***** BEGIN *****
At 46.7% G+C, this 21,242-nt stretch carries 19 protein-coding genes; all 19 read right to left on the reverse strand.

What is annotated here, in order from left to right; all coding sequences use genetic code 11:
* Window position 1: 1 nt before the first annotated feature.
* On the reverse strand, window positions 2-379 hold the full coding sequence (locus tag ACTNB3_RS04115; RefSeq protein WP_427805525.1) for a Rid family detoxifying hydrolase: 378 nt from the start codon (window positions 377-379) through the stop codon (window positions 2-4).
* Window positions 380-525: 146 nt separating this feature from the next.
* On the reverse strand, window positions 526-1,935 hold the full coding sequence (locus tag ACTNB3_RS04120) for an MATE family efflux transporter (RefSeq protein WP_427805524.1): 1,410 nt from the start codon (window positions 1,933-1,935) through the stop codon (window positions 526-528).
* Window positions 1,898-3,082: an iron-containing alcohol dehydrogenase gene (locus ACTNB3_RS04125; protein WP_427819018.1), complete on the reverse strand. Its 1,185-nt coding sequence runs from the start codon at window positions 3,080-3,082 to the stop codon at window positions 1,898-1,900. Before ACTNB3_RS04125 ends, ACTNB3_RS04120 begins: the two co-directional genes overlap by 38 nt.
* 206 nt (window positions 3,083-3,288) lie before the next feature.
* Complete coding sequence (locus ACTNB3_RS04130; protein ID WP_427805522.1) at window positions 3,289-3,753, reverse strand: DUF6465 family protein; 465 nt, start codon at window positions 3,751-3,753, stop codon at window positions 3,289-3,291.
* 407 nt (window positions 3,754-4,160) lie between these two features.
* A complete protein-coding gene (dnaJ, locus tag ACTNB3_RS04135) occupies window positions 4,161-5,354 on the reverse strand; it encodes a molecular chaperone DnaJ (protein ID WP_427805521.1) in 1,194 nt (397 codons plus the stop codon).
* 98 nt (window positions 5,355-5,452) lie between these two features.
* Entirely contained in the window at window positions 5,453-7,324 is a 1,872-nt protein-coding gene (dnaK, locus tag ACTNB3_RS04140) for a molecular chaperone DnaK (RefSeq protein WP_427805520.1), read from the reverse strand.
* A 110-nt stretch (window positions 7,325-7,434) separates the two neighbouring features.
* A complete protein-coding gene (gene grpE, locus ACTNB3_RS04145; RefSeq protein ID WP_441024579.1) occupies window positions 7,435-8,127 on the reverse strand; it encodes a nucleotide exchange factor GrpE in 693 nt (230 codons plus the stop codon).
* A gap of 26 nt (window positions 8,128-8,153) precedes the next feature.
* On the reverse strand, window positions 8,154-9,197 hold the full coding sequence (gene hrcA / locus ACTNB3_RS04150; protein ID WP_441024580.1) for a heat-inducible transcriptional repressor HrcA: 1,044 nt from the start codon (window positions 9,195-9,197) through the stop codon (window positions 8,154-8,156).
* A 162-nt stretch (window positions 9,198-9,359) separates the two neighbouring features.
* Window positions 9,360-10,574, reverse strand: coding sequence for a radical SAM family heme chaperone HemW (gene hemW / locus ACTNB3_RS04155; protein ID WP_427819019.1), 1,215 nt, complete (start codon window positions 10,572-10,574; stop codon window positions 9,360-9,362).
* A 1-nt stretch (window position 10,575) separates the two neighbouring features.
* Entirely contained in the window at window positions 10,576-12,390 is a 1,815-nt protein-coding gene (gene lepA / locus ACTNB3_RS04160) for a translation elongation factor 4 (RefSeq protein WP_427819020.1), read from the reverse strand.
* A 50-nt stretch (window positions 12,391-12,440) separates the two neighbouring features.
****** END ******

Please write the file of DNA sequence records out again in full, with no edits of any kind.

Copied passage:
At 46.7% G+C, this 21,242-nt stretch carries 19 protein-coding genes; all 19 read right to left on the reverse strand.

What is annotated here, in order from left to right; all coding sequences use genetic code 11:
* Window position 1: 1 nt before the first annotated feature.
* On the reverse strand, window positions 2-379 hold the full coding sequence (locus tag ACTNB3_RS04115; RefSeq protein WP_427805525.1) for a Rid family detoxifying hydrolase: 378 nt from the start codon (window positions 377-379) through the stop codon (window positions 2-4).
* Window positions 380-525: 146 nt separating this feature from the next.
* On the reverse strand, window positions 526-1,935 hold the full coding sequence (locus tag ACTNB3_RS04120) for an MATE family efflux transporter (RefSeq protein WP_427805524.1): 1,410 nt from the start codon (window positions 1,933-1,935) through the stop codon (window positions 526-528).
* Window positions 1,898-3,082: an iron-containing alcohol dehydrogenase gene (locus ACTNB3_RS04125; protein WP_427819018.1), complete on the reverse strand. Its 1,185-nt coding sequence runs from the start codon at window positions 3,080-3,082 to the stop codon at window positions 1,898-1,900. Before ACTNB3_RS04125 ends, ACTNB3_RS04120 begins: the two co-directional genes overlap by 38 nt.
* 206 nt (window positions 3,083-3,288) lie before the next feature.
* Complete coding sequence (locus ACTNB3_RS04130; protein ID WP_427805522.1) at window positions 3,289-3,753, reverse strand: DUF6465 family protein; 465 nt, start codon at window positions 3,751-3,753, stop codon at window positions 3,289-3,291.
* 407 nt (window positions 3,754-4,160) lie between these two features.
* A complete protein-coding gene (dnaJ, locus tag ACTNB3_RS04135) occupies window positions 4,161-5,354 on the reverse strand; it encodes a molecular chaperone DnaJ (protein ID WP_427805521.1) in 1,194 nt (397 codons plus the stop codon).
* 98 nt (window positions 5,355-5,452) lie between these two features.
* Entirely contained in the window at window positions 5,453-7,324 is a 1,872-nt protein-coding gene (dnaK, locus tag ACTNB3_RS04140) for a molecular chaperone DnaK (RefSeq protein WP_427805520.1), read from the reverse strand.
* A 110-nt stretch (window positions 7,325-7,434) separates the two neighbouring features.
* A complete protein-coding gene (gene grpE, locus ACTNB3_RS04145; RefSeq protein ID WP_441024579.1) occupies window positions 7,435-8,127 on the reverse strand; it encodes a nucleotide exchange factor GrpE in 693 nt (230 codons plus the stop codon).
* A gap of 26 nt (window positions 8,128-8,153) precedes the next feature.
* On the reverse strand, window positions 8,154-9,197 hold the full coding sequence (gene hrcA / locus ACTNB3_RS04150; protein ID WP_441024580.1) for a heat-inducible transcriptional repressor HrcA: 1,044 nt from the start codon (window positions 9,195-9,197) through the stop codon (window positions 8,154-8,156).
* A 162-nt stretch (window positions 9,198-9,359) separates the two neighbouring features.
* Window positions 9,360-10,574, reverse strand: coding sequence for a radical SAM family heme chaperone HemW (gene hemW / locus ACTNB3_RS04155; protein ID WP_427819019.1), 1,215 nt, complete (start codon window positions 10,572-10,574; stop codon window positions 9,360-9,362).
* A 1-nt stretch (window position 10,575) separates the two neighbouring features.
* Entirely contained in the window at window positions 10,576-12,390 is a 1,815-nt protein-coding gene (gene lepA / locus ACTNB3_RS04160) for a translation elongation factor 4 (RefSeq protein WP_427819020.1), read from the reverse strand.
* A 50-nt stretch (window positions 12,391-12,440) separates the two neighbouring features.